Lee County has seen 18 opioid overdoses so far in 2017, and one local health official says the epidemic that has plagued North Carolina and much of the nation is only getting worse.

Ashley Graham, health education supervisor for the Lee County Health Department, oversees the county’s involvement in Project Lazarus, a North Carolina-based public health nonprofit built to educate communities on the epidemic and assist them in the fight against it. Graham says Lee County’s numbers so far this year don’t tell the whole story, because its database doesn’t take into account people who overdosed but were revived — likely with the life-saving drug naloxone, which reverses the effects of opioids immediately — and not taken to a hospital.

“Much of what the state’s done to fight the epidemic has focused on the prescription drug side,” says Graham, who joined LCHD in 2014. “There are new prescription laws, new limits and a controlled substance reporting system — because of all of this, people are definitely turning more to heroin. And the majority of heroin users are former users of opioid medications.”

North Carolina is home to four of the Top 20 cities in the U.S. for rate of opioid abuse, which takes into account both heroin and prescription and illegally manufactured pills. Wilmington leads the nation, followed by No. 5 Hickory, No. 12 Jacksonville and No. 18 Fayetteville.

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Lee County’s numbers, thankfully, fall well short of the problem in those cities. But the local numbers do show a disturbing trend. Of the 18 overdoses in Lee County so far in 2017, 14 of them have been heroin-related and the other four prescription drugs. Seven of those reported overdoses were the result of a “bad batch” of heroin (one laced with fentanyl) that was distributed locally last April.


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EDUCATION IS KEY

Prescription opioids like codeine, hydrocodone, methadone and fentanyl — used by doctors to treat pain — and illicit opioids like heroin and illegally manufactured pills claimed more than 1,200 lives in North Carolina in 2015. Fifteen years earlier, that number was around 300.

Numbers like that were the reason Project Lazarus was formed. The organization was established in Wilkes County in 2008 after Fred Wells Brason II, the nonprofit’s president and CEO, learned Wilkes had the third-highest drug overdose death rate in the nation the previous year. According to Brason, Project Lazarus’ model is based on two premises — drug overdose deaths are preventable, and all communities are ultimately responsible for their own health.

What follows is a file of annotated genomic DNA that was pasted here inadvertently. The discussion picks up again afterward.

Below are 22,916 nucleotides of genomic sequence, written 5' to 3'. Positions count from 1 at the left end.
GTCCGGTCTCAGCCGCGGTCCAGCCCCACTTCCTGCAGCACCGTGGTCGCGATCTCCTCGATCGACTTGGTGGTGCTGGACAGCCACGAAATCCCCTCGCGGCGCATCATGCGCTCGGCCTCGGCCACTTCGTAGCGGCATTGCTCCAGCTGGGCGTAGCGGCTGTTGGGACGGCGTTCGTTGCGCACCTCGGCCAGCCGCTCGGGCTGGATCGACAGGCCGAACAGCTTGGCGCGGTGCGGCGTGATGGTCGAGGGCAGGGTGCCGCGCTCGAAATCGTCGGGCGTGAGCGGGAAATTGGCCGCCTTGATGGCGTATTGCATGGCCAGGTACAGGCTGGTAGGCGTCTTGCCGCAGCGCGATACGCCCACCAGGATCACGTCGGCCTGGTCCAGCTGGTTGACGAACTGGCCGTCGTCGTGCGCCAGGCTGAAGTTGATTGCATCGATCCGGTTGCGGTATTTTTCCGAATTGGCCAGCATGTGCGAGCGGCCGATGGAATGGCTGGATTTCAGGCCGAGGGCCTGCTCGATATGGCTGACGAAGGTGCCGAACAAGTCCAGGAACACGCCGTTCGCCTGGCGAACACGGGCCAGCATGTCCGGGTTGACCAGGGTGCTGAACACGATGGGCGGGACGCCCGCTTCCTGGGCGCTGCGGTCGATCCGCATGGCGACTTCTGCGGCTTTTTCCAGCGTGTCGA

From Day 1, Brayson believed educating the public was an important step — Project Lazarus achieved this partly through “pill takeback” events where people could drop off their unused prescription medicine to keep them out of the wrong hands. The organization also hammered home this advice when it comes to prescription meds — “Take correctly. Store securely. Dispose properly. And never share.”

The impact in Wilkes County has been astounding. After the first three years, accidental deaths from opioid ovderdoses decreased by 72 percent there. Wilkes also once had a higher-than-average opioid prescription rate, but in 2011, not one single overdose death could be attributed to prescriptions written in the county (down from 82 percent of the deaths in 2008).

Project Lazarus came to Lee County the same year Graham arrived in 2014. Graham oversees the “public awareness” arm of the organization locally, and she’s given several presentations recently for local church and civic groups and at health fairs, schools and the local enrichment center.

Her message has included educating the public on local “drop boxes” for opioid medications that go unused (diversion control). Currently, the Lee County Sheriff’s Office, Sanford Police Department and the Walgreens pharmacy at Dalrymple and Horner are the only three Project Lazarus dropboxes in the county (the boxes must be located where they can be supervised by law enforcement).

She’s also been an advocate for getting naloxone (known as the “Lazarus Drug”) into the hands of law enforcement, first responders and community members. “Initially, Sanford PD felt they didn’t necessarily need it because EMS was usually at the scene, but that changed as the problem grew,” Graham said. “Now they’re carrying it as well.”

Sanford currently does not have an inpatient addiction treatment center — the state as a whole has a shortage of beds for addicts and recovering addicts — but Graham hopes that changes in the future.


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